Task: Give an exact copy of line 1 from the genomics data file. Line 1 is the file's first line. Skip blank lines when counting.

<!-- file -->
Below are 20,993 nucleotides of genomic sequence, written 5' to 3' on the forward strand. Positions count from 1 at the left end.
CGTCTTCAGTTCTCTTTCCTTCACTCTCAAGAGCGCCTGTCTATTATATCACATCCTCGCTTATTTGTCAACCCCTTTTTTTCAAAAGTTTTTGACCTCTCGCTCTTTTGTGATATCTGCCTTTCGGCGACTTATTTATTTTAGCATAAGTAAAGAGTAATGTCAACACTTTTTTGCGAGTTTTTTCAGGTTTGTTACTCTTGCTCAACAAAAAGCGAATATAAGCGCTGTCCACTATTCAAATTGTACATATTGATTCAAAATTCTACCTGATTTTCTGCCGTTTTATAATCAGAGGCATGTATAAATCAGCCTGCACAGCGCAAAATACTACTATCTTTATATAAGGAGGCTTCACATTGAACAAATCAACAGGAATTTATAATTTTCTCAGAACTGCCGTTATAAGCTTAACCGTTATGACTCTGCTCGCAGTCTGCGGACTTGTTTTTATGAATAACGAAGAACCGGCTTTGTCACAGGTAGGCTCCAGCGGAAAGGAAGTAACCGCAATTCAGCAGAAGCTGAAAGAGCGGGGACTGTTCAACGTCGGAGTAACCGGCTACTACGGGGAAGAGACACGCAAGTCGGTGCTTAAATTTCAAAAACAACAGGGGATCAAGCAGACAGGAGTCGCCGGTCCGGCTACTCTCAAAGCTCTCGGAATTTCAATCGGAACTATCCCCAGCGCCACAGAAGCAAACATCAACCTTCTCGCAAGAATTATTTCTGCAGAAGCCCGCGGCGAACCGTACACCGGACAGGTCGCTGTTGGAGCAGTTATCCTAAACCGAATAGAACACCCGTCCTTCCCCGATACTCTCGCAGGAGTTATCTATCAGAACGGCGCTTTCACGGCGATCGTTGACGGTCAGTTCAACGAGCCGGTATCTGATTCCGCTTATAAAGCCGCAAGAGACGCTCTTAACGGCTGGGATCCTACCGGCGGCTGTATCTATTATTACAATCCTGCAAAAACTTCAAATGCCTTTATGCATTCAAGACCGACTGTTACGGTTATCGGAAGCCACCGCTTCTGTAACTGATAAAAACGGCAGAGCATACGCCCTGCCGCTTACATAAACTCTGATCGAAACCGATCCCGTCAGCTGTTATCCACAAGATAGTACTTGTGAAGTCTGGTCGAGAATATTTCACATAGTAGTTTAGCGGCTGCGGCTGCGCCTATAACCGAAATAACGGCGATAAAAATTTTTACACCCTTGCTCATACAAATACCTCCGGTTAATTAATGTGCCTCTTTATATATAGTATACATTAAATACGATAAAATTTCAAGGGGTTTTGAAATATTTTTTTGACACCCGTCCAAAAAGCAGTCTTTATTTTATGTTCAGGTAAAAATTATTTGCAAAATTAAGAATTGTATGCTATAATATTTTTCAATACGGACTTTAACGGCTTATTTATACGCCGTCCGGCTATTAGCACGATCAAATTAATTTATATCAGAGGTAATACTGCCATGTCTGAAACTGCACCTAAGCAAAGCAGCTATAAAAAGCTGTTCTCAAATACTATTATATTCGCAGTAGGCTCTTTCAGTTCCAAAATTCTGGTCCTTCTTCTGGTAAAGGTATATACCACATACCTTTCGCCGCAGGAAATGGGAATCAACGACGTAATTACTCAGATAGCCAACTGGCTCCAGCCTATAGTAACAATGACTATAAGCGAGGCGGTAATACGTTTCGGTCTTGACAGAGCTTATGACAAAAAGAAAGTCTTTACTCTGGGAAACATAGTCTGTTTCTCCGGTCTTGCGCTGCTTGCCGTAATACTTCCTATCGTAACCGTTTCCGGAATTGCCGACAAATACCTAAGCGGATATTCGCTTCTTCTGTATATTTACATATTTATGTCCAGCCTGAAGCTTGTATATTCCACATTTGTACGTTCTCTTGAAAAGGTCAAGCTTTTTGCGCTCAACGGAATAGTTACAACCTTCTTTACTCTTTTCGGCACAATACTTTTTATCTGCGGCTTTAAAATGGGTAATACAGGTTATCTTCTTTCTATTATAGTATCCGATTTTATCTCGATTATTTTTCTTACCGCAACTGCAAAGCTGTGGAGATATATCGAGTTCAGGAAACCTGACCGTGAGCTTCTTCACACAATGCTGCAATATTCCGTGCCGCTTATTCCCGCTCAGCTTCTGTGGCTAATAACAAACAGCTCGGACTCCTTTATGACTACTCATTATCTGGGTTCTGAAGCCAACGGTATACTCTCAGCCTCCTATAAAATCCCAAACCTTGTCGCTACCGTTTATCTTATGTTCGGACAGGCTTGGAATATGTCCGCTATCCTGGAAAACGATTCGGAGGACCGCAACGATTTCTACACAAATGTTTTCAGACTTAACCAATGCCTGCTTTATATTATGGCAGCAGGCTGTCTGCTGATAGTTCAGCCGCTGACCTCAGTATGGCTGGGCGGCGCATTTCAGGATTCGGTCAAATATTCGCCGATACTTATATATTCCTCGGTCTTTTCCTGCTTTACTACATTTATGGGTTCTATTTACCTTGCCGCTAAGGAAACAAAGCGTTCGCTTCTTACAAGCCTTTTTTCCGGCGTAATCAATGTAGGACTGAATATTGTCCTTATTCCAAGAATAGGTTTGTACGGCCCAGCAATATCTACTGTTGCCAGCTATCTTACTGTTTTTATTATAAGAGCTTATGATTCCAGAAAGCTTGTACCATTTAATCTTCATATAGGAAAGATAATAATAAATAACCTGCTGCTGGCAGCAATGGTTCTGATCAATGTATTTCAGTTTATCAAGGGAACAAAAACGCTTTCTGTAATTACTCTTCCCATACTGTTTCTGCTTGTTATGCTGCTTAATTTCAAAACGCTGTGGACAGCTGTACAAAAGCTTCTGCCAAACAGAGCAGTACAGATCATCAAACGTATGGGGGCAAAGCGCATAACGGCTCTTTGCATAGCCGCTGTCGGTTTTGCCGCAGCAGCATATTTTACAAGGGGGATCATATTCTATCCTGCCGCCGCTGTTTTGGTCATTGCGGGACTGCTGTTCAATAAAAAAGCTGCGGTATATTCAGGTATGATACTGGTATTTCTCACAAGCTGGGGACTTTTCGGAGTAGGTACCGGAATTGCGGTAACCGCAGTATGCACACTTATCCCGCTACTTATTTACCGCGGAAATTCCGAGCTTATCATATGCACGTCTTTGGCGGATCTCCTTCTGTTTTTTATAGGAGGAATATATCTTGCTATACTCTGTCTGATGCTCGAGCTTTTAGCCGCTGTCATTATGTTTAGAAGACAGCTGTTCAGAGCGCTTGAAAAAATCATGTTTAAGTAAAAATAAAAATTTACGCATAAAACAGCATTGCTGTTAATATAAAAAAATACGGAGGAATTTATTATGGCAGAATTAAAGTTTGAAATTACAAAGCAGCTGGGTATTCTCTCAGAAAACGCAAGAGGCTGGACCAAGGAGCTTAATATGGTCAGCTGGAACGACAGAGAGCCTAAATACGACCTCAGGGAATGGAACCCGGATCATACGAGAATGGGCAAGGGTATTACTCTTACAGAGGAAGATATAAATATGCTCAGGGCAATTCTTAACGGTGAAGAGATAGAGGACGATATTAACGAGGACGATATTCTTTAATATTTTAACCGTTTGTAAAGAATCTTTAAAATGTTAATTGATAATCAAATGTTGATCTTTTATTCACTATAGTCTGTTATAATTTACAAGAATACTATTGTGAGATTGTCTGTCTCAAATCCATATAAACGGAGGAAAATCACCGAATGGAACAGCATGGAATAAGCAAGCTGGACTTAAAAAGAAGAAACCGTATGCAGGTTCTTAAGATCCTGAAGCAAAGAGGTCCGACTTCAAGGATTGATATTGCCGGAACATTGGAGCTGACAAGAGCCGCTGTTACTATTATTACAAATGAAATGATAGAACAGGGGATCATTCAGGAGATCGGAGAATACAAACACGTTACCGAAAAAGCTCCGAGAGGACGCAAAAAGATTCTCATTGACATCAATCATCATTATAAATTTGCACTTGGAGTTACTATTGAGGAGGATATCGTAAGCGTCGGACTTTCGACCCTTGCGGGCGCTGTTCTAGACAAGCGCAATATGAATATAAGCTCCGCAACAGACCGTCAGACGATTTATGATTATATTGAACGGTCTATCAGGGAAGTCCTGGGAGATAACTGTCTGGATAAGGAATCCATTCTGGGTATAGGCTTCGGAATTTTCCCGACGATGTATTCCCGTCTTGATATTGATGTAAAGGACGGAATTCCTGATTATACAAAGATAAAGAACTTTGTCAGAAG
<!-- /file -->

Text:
Below are 20,993 nucleotides of genomic sequence, written 5' to 3' on the forward strand. Positions count from 1 at the left end.